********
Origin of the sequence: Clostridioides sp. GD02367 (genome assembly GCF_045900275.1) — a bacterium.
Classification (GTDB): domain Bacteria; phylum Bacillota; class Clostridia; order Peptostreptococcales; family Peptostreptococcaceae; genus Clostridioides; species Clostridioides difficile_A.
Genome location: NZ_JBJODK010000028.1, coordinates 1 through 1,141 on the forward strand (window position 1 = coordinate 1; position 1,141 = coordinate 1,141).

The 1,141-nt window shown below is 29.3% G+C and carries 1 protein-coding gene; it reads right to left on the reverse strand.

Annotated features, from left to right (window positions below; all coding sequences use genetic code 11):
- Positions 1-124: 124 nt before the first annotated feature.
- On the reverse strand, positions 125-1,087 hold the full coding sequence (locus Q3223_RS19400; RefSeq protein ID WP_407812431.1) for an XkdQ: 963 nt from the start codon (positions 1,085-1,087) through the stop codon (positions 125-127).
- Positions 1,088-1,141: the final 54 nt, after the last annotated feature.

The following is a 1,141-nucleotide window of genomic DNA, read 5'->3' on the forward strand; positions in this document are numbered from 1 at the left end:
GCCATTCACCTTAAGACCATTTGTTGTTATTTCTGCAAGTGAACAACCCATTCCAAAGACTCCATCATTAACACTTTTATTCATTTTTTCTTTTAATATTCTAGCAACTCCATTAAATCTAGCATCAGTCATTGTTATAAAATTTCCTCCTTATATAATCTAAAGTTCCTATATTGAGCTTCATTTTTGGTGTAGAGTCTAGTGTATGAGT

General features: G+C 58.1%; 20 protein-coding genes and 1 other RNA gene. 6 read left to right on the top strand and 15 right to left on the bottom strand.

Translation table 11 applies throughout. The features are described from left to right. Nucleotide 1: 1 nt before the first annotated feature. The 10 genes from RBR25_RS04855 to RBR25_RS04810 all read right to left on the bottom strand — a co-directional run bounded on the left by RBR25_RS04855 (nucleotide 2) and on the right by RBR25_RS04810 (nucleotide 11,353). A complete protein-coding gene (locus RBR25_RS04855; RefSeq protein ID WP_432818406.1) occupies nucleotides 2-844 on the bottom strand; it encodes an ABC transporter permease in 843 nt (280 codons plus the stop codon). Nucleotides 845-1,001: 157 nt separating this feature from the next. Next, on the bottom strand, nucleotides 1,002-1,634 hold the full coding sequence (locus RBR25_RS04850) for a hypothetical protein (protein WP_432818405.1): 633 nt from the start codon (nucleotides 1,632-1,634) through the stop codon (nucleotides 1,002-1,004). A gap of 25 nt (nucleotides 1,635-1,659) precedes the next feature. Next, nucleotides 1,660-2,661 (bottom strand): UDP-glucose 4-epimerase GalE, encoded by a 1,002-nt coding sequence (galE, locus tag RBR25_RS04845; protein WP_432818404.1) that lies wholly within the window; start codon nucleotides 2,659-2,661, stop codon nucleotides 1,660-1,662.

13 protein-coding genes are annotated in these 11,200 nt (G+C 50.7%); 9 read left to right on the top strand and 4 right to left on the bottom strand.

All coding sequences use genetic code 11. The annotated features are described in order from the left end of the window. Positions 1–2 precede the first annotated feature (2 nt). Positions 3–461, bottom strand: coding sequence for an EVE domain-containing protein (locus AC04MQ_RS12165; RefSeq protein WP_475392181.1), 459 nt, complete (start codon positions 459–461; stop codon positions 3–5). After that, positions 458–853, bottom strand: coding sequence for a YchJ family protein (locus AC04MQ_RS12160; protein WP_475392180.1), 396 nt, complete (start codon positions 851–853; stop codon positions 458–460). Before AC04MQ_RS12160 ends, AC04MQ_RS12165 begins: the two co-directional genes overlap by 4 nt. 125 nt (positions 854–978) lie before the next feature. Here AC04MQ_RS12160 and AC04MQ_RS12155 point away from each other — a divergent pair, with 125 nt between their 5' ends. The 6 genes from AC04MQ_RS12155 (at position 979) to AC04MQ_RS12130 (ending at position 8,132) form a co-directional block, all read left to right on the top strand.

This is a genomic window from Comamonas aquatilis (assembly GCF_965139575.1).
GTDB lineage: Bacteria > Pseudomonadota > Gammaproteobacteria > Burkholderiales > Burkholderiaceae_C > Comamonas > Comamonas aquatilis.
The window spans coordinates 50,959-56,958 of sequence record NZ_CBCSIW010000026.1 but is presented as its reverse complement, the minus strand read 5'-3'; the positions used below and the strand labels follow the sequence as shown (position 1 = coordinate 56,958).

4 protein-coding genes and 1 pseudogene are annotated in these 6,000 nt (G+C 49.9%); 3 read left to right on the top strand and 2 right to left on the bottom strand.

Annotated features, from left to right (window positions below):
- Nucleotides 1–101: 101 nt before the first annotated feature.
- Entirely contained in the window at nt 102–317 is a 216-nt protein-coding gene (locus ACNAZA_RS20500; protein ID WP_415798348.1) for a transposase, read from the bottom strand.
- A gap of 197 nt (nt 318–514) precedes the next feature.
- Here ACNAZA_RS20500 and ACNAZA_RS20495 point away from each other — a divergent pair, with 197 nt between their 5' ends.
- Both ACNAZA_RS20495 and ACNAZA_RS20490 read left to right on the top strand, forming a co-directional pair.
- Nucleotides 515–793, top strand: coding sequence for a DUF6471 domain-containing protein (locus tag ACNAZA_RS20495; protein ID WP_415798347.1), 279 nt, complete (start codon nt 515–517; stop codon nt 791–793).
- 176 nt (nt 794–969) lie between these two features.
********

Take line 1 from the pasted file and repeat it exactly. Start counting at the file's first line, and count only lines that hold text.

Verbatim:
Origin of the sequence: Clostridioides sp. GD02367 (genome assembly GCF_045900275.1) — a bacterium.